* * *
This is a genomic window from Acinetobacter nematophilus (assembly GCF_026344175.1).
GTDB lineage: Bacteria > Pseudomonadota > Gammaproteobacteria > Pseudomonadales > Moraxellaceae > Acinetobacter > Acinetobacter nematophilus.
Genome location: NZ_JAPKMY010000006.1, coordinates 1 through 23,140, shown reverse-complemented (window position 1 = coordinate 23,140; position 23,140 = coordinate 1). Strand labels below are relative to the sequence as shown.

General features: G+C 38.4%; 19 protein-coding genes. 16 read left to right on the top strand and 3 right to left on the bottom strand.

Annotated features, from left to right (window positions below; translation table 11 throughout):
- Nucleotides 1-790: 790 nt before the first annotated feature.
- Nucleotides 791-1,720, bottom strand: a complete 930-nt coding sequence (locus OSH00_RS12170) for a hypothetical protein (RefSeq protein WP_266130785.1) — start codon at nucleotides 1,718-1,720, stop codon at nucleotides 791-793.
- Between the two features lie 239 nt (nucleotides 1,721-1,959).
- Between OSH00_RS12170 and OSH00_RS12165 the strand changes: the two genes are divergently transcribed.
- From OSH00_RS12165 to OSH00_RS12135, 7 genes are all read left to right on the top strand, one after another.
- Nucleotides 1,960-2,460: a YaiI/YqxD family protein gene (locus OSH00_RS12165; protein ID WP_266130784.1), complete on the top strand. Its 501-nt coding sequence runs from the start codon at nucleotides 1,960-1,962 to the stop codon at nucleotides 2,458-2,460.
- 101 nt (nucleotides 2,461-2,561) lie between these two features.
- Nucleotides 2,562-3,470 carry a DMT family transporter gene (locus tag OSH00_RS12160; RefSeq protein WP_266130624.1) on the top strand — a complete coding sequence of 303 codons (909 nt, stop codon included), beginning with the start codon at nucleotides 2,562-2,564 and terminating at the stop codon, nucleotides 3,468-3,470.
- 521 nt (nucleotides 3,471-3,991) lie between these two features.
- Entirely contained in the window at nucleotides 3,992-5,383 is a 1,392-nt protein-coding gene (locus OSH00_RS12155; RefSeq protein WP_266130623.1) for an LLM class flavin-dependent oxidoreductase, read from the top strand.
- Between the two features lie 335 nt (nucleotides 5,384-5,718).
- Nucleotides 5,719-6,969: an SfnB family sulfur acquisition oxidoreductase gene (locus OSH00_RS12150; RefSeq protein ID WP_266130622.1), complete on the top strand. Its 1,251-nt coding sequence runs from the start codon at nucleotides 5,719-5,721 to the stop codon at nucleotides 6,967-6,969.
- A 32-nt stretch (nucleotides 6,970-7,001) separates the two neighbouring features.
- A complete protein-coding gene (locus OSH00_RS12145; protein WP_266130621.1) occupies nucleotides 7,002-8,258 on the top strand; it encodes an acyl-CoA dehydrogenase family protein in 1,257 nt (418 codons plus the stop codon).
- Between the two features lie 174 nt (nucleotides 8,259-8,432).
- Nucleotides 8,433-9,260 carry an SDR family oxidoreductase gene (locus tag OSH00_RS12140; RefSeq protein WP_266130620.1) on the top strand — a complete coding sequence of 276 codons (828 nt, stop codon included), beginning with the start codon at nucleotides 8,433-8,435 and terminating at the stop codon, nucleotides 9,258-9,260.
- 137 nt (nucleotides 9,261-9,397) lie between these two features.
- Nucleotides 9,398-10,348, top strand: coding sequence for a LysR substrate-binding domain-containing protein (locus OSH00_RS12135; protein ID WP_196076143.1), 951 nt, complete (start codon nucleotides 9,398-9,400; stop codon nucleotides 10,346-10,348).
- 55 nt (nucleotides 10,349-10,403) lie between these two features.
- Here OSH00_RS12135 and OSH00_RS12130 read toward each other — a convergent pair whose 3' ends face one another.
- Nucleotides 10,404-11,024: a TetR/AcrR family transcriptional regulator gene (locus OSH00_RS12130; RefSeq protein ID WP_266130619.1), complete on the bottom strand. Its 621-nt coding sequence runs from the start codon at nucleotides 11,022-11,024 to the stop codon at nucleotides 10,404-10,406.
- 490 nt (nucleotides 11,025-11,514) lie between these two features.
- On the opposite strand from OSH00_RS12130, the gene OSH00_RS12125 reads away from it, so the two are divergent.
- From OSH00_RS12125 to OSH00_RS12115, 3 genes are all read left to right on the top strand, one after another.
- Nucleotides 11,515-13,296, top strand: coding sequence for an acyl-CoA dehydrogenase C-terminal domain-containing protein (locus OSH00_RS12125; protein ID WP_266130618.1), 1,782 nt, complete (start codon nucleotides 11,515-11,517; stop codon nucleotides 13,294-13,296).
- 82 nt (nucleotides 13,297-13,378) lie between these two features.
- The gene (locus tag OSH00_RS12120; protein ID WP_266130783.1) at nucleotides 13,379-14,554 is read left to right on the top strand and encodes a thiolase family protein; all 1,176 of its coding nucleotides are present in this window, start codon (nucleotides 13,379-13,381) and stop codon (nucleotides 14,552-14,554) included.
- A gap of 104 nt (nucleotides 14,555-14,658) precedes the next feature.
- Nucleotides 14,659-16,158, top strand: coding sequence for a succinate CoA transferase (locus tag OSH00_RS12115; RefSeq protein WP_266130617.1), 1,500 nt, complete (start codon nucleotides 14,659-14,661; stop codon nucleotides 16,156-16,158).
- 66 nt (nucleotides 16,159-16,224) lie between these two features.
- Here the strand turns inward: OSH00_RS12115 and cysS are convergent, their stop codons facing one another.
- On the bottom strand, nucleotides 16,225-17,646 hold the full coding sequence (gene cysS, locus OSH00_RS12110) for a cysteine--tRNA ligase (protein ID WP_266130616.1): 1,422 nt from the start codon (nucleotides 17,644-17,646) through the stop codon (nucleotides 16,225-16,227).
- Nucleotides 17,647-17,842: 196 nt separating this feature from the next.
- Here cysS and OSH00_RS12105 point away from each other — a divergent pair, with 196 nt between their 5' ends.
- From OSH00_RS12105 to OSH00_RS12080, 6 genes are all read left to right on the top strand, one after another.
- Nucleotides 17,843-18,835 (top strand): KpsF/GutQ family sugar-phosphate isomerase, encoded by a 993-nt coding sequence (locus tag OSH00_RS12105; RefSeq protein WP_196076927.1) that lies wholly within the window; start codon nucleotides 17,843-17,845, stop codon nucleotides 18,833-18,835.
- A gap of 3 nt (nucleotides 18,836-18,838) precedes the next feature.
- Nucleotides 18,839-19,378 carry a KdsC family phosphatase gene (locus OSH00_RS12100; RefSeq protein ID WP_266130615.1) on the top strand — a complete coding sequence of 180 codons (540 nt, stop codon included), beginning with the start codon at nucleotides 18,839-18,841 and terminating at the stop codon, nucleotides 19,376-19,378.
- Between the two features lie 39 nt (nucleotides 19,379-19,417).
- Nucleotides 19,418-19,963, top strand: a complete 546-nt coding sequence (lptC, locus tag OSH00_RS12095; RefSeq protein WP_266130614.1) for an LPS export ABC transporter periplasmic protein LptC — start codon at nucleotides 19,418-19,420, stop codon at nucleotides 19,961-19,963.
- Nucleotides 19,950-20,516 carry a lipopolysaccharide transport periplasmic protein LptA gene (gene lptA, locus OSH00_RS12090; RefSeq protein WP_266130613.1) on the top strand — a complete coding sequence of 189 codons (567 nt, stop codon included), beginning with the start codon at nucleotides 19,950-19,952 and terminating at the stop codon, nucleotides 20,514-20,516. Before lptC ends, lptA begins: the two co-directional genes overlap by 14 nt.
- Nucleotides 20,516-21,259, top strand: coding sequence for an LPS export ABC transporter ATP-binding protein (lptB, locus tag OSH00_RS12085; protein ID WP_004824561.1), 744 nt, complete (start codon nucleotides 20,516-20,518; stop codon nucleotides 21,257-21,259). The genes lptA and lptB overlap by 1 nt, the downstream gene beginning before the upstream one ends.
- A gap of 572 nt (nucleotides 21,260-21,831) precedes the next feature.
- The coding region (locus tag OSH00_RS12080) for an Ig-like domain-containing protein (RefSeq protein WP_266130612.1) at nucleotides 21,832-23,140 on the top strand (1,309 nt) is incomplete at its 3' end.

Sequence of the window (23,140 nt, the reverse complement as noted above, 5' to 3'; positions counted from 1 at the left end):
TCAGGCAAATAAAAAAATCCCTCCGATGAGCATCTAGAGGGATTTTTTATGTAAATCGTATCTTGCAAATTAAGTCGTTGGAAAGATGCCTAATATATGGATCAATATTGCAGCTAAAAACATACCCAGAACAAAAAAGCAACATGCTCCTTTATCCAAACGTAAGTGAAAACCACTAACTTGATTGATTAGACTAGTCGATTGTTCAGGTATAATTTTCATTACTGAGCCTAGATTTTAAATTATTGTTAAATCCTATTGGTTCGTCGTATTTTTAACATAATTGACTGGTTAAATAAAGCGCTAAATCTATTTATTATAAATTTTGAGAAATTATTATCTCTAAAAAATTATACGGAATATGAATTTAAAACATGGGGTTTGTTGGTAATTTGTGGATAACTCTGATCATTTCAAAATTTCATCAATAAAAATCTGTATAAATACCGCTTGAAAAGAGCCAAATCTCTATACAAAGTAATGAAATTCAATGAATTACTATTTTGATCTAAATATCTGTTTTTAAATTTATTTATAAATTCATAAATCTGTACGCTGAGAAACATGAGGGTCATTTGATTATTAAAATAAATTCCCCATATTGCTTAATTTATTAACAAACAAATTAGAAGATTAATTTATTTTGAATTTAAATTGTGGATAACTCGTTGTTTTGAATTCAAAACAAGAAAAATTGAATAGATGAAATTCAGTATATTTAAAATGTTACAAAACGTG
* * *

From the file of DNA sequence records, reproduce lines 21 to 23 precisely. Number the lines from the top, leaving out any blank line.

- Nucleotides 8,433-9,260 carry an SDR family oxidoreductase gene (locus tag OSH00_RS12140; RefSeq protein WP_266130620.1) on the top strand — a complete coding sequence of 276 codons (828 nt, stop codon included), beginning with the start codon at nucleotides 8,433-8,435 and terminating at the stop codon, nucleotides 9,258-9,260.
- 137 nt (nucleotides 9,261-9,397) lie between these two features.
- Nucleotides 9,398-10,348, top strand: coding sequence for a LysR substrate-binding domain-containing protein (locus OSH00_RS12135; protein ID WP_196076143.1), 951 nt, complete (start codon nucleotides 9,398-9,400; stop codon nucleotides 10,346-10,348).